This is absolute serious business, but Canada, per usual, is unprepared. Charm offensive only goes so far. Narrative manipulation only works if your audience is unaware of your ruse, and with both Donald Trump and Indian Prime Minister Narendra Modi calling the Canadian regime untrustworthy in different ways in the same week, that gambit can no longer be counted on to work. It is one thing for Trump to be disliked -- his power comes from the chaos of antagonism, but Justin Trudeau is an intellectual lightweight who has too many handlers and not enough instinct. He comes off as the nerdy little boy who was made fun of as a kid, and now is too blinded by trying to pretend to be cool so that the entire world will love him. He will be lucky if he isn't the most reviled prime minister this country ever had.

Canada has some hard truths to face, but, as usual, the news media here never seems to be able to deal with bad news: there always has to be a positive spin and an assurance that hey, everything is just peachy keen, we have it all under control, and They will fix things even if we stay inert and never learn to face reality. We can quibble over using words such as "master" and "chief" while having a federal government spend more than we have, watch a housing market begin to collapse, and keep quiet about our country's precarious employment situation.

Until Trump seemed to have sucker punched everyone with tariffs.

How anyone could have construed what happened as a sucker punch is beyond me: I knew it was coming. He said as much during his campaign. He set the scene with the "smooth" commentary the same week as Trudeau's disastrous Indian trip where he tried to pin the most notorious turn of it on another country who would have none of it. It was a perfect storm and Trump, true to form, made the most of it.

I used to box, and I could see the boxing match. Trudeau once pretended to box, but it was not a real match: it was one where two people who didn't know what to do made crude guesses, and wildly missed the mark.

But Trump boxes in his affairs for real. It was the same boxing match where Trump knocked out Hillary Clinton -- everyone thought Clinton would win, and I, who knew the rhythms and methods of one-on-one fighting, saw the moves and the hits, and could easily call it for Trump.

The same thing is happening again, this time, with Canada getting pummelled like nobody's business.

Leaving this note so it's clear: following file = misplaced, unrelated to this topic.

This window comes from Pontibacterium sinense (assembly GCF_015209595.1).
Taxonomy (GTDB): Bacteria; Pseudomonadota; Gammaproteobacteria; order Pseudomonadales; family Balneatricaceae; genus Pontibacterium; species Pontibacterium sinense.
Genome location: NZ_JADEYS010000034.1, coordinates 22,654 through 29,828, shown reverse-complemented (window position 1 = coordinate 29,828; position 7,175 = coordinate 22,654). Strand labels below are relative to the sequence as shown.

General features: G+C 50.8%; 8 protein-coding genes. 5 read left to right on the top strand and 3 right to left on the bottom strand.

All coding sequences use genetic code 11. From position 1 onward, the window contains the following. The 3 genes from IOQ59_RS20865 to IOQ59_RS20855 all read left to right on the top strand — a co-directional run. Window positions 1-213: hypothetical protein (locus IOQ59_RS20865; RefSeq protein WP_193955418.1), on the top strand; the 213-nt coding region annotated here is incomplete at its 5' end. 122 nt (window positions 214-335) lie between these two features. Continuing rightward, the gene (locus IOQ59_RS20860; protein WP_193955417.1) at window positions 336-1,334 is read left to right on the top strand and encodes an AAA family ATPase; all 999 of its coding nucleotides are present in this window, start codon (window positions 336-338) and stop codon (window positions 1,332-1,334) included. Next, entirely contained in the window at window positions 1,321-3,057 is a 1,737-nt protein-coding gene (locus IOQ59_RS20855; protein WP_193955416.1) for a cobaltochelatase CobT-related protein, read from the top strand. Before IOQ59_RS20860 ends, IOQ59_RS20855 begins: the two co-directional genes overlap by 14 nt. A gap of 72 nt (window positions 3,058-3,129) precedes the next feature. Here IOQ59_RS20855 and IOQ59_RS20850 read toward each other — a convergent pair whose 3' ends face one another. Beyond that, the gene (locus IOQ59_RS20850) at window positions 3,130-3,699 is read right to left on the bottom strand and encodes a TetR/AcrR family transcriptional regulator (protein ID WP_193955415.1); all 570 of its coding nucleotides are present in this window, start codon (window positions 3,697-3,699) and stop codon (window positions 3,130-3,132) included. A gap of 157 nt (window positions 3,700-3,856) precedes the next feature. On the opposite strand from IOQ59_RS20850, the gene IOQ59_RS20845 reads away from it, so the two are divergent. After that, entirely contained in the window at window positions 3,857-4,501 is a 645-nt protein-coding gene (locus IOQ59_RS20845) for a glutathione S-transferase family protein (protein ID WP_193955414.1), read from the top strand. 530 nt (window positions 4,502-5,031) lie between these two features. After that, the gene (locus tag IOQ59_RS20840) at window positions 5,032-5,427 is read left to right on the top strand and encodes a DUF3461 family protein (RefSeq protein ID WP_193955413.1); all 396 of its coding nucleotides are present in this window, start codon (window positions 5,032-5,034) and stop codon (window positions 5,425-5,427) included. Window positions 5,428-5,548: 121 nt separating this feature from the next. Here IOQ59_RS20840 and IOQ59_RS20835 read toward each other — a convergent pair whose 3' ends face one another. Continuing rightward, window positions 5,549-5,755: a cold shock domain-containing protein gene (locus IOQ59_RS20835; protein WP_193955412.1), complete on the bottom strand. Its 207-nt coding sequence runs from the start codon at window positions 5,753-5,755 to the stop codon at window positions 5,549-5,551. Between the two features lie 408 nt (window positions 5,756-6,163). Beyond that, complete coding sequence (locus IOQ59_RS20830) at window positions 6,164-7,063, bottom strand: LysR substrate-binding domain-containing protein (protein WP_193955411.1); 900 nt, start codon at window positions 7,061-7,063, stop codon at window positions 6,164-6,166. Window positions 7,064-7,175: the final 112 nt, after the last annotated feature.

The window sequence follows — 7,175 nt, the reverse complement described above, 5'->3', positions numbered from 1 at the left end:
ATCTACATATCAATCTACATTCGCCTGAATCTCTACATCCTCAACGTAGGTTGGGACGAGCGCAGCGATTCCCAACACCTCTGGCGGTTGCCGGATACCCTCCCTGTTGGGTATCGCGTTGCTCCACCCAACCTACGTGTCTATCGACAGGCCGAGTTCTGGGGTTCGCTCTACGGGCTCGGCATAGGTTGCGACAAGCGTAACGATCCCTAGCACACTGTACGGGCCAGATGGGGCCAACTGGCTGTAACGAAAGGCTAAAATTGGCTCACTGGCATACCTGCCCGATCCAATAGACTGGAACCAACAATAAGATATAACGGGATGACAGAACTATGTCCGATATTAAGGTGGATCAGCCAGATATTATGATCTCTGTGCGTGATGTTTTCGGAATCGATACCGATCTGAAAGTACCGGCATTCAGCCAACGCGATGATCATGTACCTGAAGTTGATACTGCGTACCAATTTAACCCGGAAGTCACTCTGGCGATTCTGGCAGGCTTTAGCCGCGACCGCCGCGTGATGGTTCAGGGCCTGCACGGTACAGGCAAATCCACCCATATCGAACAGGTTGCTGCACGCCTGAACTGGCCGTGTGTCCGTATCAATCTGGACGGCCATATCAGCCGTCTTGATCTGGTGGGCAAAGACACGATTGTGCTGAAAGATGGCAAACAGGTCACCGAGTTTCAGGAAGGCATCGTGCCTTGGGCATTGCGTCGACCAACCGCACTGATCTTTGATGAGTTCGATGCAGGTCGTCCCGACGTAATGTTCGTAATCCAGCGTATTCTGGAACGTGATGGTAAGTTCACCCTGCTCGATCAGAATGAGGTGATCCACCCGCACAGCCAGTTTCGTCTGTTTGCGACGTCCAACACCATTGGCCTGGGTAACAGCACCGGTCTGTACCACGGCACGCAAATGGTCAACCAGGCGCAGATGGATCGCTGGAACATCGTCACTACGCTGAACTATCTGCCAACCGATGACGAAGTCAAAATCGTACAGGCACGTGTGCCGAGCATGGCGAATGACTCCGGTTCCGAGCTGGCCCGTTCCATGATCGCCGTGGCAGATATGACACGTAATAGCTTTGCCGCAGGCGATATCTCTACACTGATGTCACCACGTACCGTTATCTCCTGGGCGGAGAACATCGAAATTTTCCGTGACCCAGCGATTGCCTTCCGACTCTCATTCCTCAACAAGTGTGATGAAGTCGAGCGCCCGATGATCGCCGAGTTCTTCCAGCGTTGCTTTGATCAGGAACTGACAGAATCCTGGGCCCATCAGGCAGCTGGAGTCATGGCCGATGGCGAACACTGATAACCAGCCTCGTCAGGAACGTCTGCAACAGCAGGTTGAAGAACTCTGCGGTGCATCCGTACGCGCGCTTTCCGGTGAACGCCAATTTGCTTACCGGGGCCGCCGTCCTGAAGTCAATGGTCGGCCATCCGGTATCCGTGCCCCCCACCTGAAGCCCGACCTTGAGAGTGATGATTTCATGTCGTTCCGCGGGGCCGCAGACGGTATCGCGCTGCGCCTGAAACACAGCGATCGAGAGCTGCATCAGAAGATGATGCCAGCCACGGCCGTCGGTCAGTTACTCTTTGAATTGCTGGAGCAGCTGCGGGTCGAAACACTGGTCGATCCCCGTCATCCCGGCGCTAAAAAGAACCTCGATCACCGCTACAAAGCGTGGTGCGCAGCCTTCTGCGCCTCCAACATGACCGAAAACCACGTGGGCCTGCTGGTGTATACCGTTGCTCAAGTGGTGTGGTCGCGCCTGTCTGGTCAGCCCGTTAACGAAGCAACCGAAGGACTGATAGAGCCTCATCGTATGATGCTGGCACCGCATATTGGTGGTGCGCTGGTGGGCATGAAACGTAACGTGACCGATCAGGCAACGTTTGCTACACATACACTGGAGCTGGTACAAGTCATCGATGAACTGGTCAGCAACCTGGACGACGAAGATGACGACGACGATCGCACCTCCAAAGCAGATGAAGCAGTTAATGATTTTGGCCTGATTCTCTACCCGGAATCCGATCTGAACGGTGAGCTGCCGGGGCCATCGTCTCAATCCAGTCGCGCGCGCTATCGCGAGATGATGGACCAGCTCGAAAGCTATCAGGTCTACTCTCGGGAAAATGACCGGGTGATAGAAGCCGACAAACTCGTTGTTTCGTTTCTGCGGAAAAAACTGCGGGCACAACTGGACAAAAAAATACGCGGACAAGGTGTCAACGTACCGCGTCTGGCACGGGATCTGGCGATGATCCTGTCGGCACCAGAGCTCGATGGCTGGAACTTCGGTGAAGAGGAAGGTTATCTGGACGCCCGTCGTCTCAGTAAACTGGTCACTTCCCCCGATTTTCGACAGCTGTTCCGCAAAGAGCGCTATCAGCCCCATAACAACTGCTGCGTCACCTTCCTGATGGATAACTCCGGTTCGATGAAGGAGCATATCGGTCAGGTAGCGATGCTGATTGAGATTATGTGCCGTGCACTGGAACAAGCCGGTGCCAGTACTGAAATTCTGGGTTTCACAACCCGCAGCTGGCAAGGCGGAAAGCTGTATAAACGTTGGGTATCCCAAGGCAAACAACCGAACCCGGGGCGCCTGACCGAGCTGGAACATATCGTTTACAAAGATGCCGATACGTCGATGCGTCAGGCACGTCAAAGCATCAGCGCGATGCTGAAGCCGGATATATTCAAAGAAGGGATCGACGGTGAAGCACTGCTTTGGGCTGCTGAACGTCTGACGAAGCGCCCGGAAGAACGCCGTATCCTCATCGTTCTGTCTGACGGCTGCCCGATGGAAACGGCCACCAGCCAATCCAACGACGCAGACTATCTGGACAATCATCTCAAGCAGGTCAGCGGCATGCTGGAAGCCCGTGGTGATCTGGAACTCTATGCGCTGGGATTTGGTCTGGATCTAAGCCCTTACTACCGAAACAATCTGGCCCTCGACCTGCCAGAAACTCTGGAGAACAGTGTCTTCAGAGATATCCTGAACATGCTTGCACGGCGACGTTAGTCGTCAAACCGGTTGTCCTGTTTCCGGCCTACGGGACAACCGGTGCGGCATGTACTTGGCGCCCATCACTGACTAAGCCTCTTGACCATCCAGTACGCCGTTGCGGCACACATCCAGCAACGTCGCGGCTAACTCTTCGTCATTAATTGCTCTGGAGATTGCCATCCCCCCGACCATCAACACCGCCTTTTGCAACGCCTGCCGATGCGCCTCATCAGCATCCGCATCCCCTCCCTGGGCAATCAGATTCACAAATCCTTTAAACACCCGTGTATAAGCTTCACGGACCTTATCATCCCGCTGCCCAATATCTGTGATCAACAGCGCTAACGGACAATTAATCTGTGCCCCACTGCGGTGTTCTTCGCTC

And the pummelling has only begun.

But the Canadian news media did not get the memo.

The Toronto Star is too busy getting offended by the "smooth" remark with Jim Coyle's uppity tit-for-tat column babbling about how a "smooth" Brian Mulroney outfoxed the Liberals and the U.S. with Free Trade.

No, he served Canada up to the US on a silver platter, and Canada's manufacturing sector got decimated. Canada never recovered; we just made do and covered it up. Free Trade was never in Canada's interests. We got played then; we're just getting screwed now.

Canada has always behaved liked the battered wife who thinks she stood her ground by spitting in her husband's beer, and thinks everything is good enough because she isn't completely destitute, making her cunning for it, and believes the neighbours don't know of her tortured existence. So used to abuse this nation has become that we don't even see the extent of our wounds. Pat us on our heads with an Olympic medal or a Grammy award, and we'll eat whatever dirt anyone throws us. It is a nation terrified of any criticism because perhaps it means not everything is swell, and we're getting abused for no good reason -- and that things will never get better.

So long as we have tattoos. Timmie's coffee, some weed, beer, and a smartphone to watch Netflix and hockey, we think it's all going to work out. We can crow about the Raptors and get cocky and lippy at whoever we wish because They is looking out for us; so we're free to shut down our critics and smirk at how they keep pointing at all the rot around us, having the nerve to demand that we acknowledge that rot and help them do something about it.

That is, until someone who is more cunning than we are decides to decimate the little we have with tariffs. Deep down, we know we can't take many more hits because we are that close to the edge.

Which brings us to how badly the Canadian newspaper industry got played by its own government.

Just like Trump's war cry with tariffs, Canadian governments are not as generous with money as the myth goes. They certainly love to tax their citizens.